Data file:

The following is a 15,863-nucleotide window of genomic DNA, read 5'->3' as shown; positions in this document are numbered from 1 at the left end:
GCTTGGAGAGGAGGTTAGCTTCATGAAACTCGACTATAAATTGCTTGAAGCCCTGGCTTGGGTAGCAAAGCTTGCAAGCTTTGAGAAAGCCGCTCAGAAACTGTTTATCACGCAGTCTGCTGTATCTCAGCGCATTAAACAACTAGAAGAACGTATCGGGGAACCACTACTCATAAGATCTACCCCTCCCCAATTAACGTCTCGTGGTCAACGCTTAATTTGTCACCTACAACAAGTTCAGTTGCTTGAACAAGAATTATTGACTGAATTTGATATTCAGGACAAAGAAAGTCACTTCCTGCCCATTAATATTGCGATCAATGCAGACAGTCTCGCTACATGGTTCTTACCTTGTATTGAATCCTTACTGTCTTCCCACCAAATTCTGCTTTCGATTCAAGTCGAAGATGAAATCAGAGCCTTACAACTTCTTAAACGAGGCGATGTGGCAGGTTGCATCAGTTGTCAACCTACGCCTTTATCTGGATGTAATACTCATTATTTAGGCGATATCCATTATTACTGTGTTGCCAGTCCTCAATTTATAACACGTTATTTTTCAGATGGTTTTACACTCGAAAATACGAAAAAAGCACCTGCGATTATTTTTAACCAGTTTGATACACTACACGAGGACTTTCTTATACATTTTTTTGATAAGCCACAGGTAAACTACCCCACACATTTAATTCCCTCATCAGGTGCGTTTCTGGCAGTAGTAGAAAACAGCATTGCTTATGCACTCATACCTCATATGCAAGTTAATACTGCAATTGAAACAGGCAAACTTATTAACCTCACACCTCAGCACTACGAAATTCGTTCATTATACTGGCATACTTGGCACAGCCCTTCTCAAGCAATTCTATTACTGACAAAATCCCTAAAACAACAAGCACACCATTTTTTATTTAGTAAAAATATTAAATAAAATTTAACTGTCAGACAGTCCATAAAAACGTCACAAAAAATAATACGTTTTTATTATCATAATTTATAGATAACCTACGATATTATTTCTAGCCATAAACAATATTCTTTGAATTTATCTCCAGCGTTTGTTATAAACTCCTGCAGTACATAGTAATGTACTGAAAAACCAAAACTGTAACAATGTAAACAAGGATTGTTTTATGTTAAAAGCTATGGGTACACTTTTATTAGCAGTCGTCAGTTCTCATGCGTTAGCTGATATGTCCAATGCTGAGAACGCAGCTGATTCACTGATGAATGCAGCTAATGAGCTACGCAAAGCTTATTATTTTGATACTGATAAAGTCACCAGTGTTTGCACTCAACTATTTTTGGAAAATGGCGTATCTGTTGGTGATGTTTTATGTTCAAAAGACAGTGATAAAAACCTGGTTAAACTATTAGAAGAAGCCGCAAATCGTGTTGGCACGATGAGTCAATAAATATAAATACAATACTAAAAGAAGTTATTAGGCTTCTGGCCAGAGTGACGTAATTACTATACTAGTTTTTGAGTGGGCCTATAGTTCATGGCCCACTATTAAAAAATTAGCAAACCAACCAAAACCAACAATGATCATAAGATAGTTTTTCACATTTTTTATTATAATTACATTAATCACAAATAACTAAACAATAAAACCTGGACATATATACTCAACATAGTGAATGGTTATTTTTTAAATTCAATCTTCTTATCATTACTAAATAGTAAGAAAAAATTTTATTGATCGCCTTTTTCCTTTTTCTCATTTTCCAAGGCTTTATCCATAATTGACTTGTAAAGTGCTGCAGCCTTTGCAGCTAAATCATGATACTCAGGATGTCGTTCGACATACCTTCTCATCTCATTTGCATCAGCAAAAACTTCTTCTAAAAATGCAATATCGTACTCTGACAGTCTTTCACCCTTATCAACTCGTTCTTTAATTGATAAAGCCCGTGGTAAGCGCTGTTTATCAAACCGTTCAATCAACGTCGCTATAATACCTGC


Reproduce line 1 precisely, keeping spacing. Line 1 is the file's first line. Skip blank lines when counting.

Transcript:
The following is a 15,863-nucleotide window of genomic DNA, read 5'->3' as shown; positions in this document are numbered from 1 at the left end: